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Industry bodies condemn new IR35 reform consultation

A new IR35 reform consultation published by Her Majesty’s Revenue & Customs has been roundly condemned by trade industry bodies since it went public.

It’s been a bit more than a “chilly reception” when it comes to the HMRC’s new IR35 reform consultation. In fact, I’d characterise it closer to “withering hail of condemnation” than anything else, as organisations have come out of the woodwork to tell the taxman how absolutely horrid its plans are for reforming the way personal service companies working in the public sector handle disguised employment issues.

One such organisation, contractor accountant and insurance specialist Qdos, characterised the whole mess as inherently unfair. The organisation’s reasoning is that with contracting for state bodies being what it is, the questions asked to personal service company contractors to see if IR35 applies will always come up as yes – which would more or less catch every PSC contractor as under IR35, regardless of whether they actually should be or not.

The results of this new IR35 reform, should it actually go forward unchanged (and heaven knows how much HMRC loves to ignore any sort of constructive criticism) is likely going to result in freelancers and contractors will desert the public sector in groves, according to the Association of Independent Professionals and the Self-Employed. IPSE says the UK as a whole will be the losers here; there may be large consultancies that will be drafted in to fill the sudden public sector void, but those will likely be the only winners in this scenario.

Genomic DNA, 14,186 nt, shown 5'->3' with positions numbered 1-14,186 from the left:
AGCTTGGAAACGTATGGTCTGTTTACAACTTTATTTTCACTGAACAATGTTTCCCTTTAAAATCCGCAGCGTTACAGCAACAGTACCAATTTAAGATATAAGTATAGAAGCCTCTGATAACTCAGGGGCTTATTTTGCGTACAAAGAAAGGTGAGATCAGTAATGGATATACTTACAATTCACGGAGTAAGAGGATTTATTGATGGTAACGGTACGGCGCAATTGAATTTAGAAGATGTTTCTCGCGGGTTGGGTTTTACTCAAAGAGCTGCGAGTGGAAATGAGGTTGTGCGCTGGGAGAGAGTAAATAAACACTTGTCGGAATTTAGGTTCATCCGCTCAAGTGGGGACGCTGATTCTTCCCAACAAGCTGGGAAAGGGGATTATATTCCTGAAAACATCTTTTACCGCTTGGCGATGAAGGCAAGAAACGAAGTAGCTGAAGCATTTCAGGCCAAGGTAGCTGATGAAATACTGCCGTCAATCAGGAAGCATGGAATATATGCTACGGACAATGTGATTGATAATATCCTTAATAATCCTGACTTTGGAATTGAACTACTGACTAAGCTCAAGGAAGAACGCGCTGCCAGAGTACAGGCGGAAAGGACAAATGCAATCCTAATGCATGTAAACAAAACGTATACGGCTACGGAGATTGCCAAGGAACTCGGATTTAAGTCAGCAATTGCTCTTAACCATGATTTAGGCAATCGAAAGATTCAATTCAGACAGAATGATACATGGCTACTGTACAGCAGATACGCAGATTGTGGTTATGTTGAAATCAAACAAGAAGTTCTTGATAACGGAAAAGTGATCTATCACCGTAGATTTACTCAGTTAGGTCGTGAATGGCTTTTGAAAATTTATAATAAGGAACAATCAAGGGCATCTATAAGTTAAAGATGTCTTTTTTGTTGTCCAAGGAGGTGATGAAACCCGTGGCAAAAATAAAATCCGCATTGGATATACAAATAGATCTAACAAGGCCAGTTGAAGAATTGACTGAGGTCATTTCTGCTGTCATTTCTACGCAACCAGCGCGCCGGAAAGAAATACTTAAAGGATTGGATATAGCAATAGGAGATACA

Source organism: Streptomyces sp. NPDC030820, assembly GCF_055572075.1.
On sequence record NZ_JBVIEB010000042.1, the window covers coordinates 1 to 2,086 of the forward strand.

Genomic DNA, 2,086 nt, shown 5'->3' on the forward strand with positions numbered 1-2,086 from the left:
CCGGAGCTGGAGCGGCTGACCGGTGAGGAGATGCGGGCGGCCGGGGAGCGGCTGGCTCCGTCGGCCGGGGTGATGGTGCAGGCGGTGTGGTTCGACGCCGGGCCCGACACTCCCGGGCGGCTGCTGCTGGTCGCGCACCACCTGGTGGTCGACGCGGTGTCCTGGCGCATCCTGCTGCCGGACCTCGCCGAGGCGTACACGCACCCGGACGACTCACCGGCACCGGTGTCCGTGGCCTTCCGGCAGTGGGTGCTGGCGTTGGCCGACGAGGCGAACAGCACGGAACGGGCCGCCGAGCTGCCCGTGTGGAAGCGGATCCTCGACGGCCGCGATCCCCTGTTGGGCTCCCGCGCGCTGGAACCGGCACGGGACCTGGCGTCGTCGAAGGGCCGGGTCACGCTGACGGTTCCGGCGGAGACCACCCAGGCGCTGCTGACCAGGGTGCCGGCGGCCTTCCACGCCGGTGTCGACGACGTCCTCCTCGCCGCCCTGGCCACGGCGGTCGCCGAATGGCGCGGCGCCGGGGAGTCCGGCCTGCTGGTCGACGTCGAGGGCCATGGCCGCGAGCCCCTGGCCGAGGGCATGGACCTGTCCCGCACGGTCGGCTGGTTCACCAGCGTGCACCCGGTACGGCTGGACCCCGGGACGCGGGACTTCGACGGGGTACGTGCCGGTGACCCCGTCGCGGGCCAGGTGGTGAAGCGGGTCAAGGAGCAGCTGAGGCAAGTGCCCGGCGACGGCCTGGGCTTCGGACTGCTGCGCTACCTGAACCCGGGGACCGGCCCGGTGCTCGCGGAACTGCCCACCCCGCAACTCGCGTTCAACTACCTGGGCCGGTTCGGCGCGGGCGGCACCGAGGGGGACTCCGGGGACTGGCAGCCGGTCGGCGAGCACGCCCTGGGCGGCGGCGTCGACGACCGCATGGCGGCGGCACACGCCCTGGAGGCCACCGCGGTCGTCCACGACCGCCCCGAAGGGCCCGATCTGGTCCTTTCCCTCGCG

Meanwhile, the Freelancer and Contractor Services Asociation says that it’s bewildered that these new proposals are even being tabled by HMRC. The FCSA expressed disappointment that the tax authority seems to be focusing its efforts on how to implement this new legislation instead of whether it should be put into place at all. The new framework is so fundamentally wrong, as well as unethical and unfair, according to Julia Kermode, chief executive of FCSA, that it’s practically a moral imperative to challenge this mess. IPSE chief executive Chris Bryce tacitly agreed, saying that the new IR35 reforms are more or less proposals to tax contractors as full employees without providing any of the statutory rights that you get as an employee.

What a bloody mess. I can only hope that somehow this complete abortion of tax legislation ends up being tossed out with the rest of the rubbish before it’s too late!

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